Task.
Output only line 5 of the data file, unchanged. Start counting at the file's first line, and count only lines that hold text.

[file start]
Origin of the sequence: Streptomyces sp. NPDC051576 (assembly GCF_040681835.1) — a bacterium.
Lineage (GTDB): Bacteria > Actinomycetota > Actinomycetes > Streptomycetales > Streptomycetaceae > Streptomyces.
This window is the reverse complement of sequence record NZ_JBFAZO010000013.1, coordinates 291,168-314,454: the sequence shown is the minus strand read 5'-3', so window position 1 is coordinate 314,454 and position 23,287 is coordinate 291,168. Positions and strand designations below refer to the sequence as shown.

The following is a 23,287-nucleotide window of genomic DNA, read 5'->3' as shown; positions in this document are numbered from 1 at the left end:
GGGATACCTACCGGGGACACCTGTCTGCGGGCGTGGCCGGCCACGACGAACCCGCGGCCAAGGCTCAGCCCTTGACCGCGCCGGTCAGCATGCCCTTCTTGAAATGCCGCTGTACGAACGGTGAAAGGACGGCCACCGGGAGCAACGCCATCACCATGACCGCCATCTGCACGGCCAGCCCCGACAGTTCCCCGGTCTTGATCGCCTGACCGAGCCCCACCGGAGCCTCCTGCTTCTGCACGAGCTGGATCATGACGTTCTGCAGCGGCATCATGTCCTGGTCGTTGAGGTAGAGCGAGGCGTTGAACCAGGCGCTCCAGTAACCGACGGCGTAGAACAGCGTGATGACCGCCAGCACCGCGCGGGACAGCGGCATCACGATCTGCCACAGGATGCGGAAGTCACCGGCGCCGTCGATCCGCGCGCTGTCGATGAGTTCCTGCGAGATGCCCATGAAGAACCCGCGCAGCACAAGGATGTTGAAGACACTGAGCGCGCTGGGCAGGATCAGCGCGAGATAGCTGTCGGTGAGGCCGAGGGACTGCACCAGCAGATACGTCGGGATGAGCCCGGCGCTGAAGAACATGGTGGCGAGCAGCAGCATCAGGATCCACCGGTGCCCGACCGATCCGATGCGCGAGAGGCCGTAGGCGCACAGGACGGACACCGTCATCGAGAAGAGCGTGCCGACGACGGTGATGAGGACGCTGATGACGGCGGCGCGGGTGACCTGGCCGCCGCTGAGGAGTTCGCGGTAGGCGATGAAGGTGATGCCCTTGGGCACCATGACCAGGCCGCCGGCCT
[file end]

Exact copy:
GGGATACCTACCGGGGACACCTGTCTGCGGGCGTGGCCGGCCACGACGAACCCGCGGCCAAGGCTCAGCCCTTGACCGCGCCGGTCAGCATGCCCTTCTTGAAATGCCGCTGTACGAACGGTGAAAGGACGGCCACCGGGAGCAACGCCATCACCATGACCGCCATCTGCACGGCCAGCCCCGACAGTTCCCCGGTCTTGATCGCCTGACCGAGCCCCACCGGAGCCTCCTGCTTCTGCACGAGCTGGATCATGACGTTCTGCAGCGGCATCATGTCCTGGTCGTTGAGGTAGAGCGAGGCGTTGAACCAGGCGCTCCAGTAACCGACGGCGTAGAACAGCGTGATGACCGCCAGCACCGCGCGGGACAGCGGCATCACGATCTGCCACAGGATGCGGAAGTCACCGGCGCCGTCGATCCGCGCGCTGTCGATGAGTTCCTGCGAGATGCCCATGAAGAACCCGCGCAGCACAAGGATGTTGAAGACACTGAGCGCGCTGGGCAGGATCAGCGCGAGATAGCTGTCGGTGAGGCCGAGGGACTGCACCAGCAGATACGTCGGGATGAGCCCGGCGCTGAAGAACATGGTGGCGAGCAGCAGCATCAGGATCCACCGGTGCCCGACCGATCCGATGCGCGAGAGGCCGTAGGCGCACAGGACGGACACCGTCATCGAGAAGAGCGTGCCGACGACGGTGATGAGGACGCTGATGACGGCGGCGCGGGTGACCTGGCCGCCGCTGAGGAGTTCGCGGTAGGCGATGAAGGTGATGCCCTTGGGCACCATGACCAGGCCGCCGGCCT